Produced by Paul Worley with Lady Antebellum
Recorded by Carl Schleicher
Additional Engineering by Erik Hellerman, Brett 'Scoop' Blanden, Curt Jenkins, and Peter Bowman.
Mixed by Peter Coleman
Mastered by Richard Dodd
The mastering credit isn't entirely clear in the sleeve notes, though, and might possibly be Andrew Mendelson (who appears to have been the primary mastering engineer for the record as a whole). Whoever it was, though, the track presents another mastering conundrum: why is this track peaking at -1.3dBFS? I can't imagine why any mastering engineer in this kind of chart-oriented style would deliberately leave that much digital headroom -- OK, maybe 0.5dB if you were really worried about intersample clipping of consumer playback devices, but 1.3dB? And it's not a global headroom setting either, because the other big single 'Just A Kiss' peaks at a much more typical -0.1dBFS.
The only plausible reason I can arrive at for this is that Richard Dodd did indeed do the mastering on this track in isolation, but that Andrew Mendelson then adjusted its gain to fit more comfortably alongside the other tracks on the album. While in principle there's no problem with this, wouldn't it have made more sense to source a master without the final limiting from Richard Dodd so that Andrew Mendelson could make the fullest use of the available digital headroom? High-profile mastering engineers often seem to be up in arms about people squashing mix dynamics in pursuit of overall loudness, so it seems pretty indefensible to reduce a master's dynamic range further than the available digital headroom demands. Of course, none of us know the politics behind the whole situation, and maybe that holds a missing clue to the explanation.
And that's not the only mastering issue that raised my eyebrow. If you check out the phrase "push too far" during the first chorus of 'Just A Kiss', there's a strong subsonic pulse on the plosive of the word "push". At around 15Hz or so, I don't really think anyone is going to hear this information, and again I'd kind of have expected any mastering engineer to be on the alert for this kind of thing -- there seems to be no sense in wasting headroom for the sake of inaudible subsonics.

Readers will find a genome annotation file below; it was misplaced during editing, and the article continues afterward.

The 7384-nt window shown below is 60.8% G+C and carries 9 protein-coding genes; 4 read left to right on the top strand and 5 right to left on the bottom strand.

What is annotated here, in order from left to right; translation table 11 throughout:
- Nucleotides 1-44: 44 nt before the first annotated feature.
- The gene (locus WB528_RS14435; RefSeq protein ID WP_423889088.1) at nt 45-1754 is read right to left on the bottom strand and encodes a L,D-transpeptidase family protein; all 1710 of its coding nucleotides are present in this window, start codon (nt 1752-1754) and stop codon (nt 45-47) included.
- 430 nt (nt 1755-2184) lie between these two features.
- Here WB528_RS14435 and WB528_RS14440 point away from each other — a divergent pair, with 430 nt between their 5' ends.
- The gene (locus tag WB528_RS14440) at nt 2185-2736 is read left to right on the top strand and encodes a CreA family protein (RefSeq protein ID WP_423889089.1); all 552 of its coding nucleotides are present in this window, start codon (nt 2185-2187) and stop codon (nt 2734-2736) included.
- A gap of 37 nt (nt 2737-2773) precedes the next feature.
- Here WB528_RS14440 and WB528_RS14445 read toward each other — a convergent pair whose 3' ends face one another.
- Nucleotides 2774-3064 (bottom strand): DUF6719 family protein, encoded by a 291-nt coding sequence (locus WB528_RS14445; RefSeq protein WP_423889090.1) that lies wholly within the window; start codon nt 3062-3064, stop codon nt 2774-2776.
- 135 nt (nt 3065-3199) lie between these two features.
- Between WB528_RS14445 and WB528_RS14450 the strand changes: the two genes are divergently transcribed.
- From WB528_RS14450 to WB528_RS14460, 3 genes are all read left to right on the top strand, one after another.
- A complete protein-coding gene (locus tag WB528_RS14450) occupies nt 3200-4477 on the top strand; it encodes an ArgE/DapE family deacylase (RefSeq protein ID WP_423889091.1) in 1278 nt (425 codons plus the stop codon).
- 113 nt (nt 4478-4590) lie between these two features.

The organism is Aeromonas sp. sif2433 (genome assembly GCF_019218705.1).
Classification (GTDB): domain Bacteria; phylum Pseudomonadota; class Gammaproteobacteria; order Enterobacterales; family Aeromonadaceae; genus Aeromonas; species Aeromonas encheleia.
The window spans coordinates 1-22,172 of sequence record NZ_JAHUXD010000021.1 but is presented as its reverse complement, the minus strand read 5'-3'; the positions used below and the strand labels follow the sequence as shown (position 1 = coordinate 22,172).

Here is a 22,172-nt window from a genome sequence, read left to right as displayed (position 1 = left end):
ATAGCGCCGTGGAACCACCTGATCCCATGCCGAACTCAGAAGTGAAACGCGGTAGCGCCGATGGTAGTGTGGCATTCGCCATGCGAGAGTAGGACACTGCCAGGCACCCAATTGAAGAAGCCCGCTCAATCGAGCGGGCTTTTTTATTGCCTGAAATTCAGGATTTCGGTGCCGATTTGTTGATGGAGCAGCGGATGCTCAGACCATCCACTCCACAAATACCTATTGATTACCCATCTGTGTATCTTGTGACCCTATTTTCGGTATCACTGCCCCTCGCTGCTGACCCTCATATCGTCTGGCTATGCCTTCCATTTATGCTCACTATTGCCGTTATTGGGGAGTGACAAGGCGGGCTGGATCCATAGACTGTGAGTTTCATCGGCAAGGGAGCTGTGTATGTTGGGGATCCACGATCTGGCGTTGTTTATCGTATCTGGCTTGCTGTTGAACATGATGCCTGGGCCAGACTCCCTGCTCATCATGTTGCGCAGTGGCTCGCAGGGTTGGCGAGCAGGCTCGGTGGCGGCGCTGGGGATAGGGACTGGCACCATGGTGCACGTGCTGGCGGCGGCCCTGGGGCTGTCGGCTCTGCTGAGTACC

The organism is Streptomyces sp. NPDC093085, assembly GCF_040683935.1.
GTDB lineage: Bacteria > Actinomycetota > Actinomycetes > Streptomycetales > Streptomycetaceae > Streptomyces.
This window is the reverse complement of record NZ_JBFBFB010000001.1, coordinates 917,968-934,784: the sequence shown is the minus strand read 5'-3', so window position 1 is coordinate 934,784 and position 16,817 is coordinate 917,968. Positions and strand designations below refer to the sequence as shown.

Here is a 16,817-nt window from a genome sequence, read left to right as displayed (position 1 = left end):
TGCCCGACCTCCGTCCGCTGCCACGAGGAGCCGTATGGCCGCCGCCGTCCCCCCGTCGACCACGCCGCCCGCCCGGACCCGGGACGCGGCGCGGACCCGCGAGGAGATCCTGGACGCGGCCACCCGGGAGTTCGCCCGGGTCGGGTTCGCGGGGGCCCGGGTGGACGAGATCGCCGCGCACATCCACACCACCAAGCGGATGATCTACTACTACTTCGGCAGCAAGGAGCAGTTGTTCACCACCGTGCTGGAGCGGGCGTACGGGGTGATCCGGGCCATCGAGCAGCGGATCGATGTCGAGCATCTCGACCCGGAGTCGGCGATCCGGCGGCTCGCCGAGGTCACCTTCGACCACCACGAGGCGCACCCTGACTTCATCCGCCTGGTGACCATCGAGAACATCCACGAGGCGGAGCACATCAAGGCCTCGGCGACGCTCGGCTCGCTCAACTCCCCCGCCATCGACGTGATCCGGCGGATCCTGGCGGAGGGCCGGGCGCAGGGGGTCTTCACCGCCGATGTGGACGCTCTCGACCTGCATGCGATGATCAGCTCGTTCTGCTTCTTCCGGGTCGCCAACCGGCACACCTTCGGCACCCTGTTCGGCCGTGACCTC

Perhaps a lack of high-pass filtering on this track was at the instigation of Worley. After all, to quote him from that article I linked to in the main critique: "To this day, every mastering engineer that I know, if left to his own devices, will automatically chop off everything below 20-40, sometimes even 50 cycles. They say you can’t hear those frequencies and that they just affect the limiters, and they want to make things as loud as possible. And I go: ‘That’s wrong!’ If you truncate at 40 cycles, all the multiples of that, 80, 160, 320 Hz, are also impacted by removing the fundamental of a chain of frequencies. So you’re going to affect the kick, and the snare, and the vocal, all the centre information will have its guts ripped out. I don’t care how loud things are — people have volume knobs after all. I just want my low end!”
I have to say that I sympathise entirely with Worley here, and have had similar concerns with some mastering jobs I've heard on my mixes in the past, but in this specific case I can't see how a 12dB/octave high-pass filter at 20Hz would have been the end of the world -- it certainly doesn't seem to 'rip any guts out' to my ears. But even if it did, surely we've come far enough with digital technology that a high-pass filter could have been automated just to take care of that corner (and a couple of less pronounced ones later on) and leave everything else alone?
All that said, I don't actually think it should have been the mastering engineer catching that low-frequency pulse, because my guess is that it's probably coming through one or more of the vocal mics, on account of the plosive. If my surmise is correct, then it's even more questionable to my mind that the mix engineer spared a 20Hz high-pass filter at that stage, when it would have sorted out the technical issue with no side-effects at all on the low end of any other parts in the arrangement.
For more critiques of commercial productions, browse The Mix Review Index.
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